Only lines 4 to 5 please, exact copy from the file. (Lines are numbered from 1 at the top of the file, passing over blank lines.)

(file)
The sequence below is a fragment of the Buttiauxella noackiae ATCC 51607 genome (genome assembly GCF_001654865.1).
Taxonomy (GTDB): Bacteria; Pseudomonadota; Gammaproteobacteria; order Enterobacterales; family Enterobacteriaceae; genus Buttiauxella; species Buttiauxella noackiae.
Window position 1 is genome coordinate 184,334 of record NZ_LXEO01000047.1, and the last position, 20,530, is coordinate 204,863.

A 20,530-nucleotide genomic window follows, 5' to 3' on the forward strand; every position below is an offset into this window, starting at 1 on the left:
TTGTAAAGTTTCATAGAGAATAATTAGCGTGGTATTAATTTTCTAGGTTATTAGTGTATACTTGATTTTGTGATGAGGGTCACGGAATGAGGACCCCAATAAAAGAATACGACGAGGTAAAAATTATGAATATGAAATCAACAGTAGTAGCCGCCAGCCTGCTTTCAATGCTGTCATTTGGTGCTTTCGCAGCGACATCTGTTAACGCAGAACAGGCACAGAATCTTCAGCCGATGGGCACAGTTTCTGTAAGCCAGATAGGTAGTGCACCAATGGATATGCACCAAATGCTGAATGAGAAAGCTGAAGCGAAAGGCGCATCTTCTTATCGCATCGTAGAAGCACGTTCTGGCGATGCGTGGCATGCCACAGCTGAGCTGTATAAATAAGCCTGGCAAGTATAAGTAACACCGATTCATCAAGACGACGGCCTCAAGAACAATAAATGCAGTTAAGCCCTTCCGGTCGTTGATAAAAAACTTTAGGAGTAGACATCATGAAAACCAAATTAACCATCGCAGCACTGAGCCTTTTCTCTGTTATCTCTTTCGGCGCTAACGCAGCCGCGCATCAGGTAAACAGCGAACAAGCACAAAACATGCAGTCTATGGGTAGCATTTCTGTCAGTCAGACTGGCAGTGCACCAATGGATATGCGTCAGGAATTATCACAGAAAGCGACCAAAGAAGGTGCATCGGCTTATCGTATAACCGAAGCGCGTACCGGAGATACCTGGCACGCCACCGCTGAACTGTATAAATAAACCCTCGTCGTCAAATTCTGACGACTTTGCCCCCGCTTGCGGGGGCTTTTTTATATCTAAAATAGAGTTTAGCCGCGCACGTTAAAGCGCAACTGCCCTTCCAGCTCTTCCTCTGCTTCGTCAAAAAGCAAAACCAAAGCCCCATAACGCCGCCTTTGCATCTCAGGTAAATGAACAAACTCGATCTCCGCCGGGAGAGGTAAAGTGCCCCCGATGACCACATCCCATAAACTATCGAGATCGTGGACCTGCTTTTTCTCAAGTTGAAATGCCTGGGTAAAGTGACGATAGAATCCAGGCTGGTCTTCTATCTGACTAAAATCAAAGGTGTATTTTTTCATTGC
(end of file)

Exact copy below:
A 20,530-nucleotide genomic window follows, 5' to 3' on the forward strand; every position below is an offset into this window, starting at 1 on the left:
TTGTAAAGTTTCATAGAGAATAATTAGCGTGGTATTAATTTTCTAGGTTATTAGTGTATACTTGATTTTGTGATGAGGGTCACGGAATGAGGACCCCAATAAAAGAATACGACGAGGTAAAAATTATGAATATGAAATCAACAGTAGTAGCCGCCAGCCTGCTTTCAATGCTGTCATTTGGTGCTTTCGCAGCGACATCTGTTAACGCAGAACAGGCACAGAATCTTCAGCCGATGGGCACAGTTTCTGTAAGCCAGATAGGTAGTGCACCAATGGATATGCACCAAATGCTGAATGAGAAAGCTGAAGCGAAAGGCGCATCTTCTTATCGCATCGTAGAAGCACGTTCTGGCGATGCGTGGCATGCCACAGCTGAGCTGTATAAATAAGCCTGGCAAGTATAAGTAACACCGATTCATCAAGACGACGGCCTCAAGAACAATAAATGCAGTTAAGCCCTTCCGGTCGTTGATAAAAAACTTTAGGAGTAGACATCATGAAAACCAAATTAACCATCGCAGCACTGAGCCTTTTCTCTGTTATCTCTTTCGGCGCTAACGCAGCCGCGCATCAGGTAAACAGCGAACAAGCACAAAACATGCAGTCTATGGGTAGCATTTCTGTCAGTCAGACTGGCAGTGCACCAATGGATATGCGTCAGGAATTATCACAGAAAGCGACCAAAGAAGGTGCATCGGCTTATCGTATAACCGAAGCGCGTACCGGAGATACCTGGCACGCCACCGCTGAACTGTATAAATAAACCCTCGTCGTCAAATTCTGACGACTTTGCCCCCGCTTGCGGGGGCTTTTTTATATCTAAAATAGAGTTTAGCCGCGCACGTTAAAGCGCAACTGCCCTTCCAGCTCTTCCTCTGCTTCGTCAAAAAGCAAAACCAAAGCCCCATAACGCCGCCTTTGCATCTCAGGTAAATGAACAAACTCGATCTCCGCCGGGAGAGGTAAAGTGCCCCCGATGACCACATCCCATAAACTATCGAGATCGTGGACCTGCTTTTTCTCAAGTTGAAATGCCTGGGTAAAGTGACGATAGAATCCAGGCTGGTCTTCTATCTGACTAAAATCAAAGGTGTATTTTTTCATTGC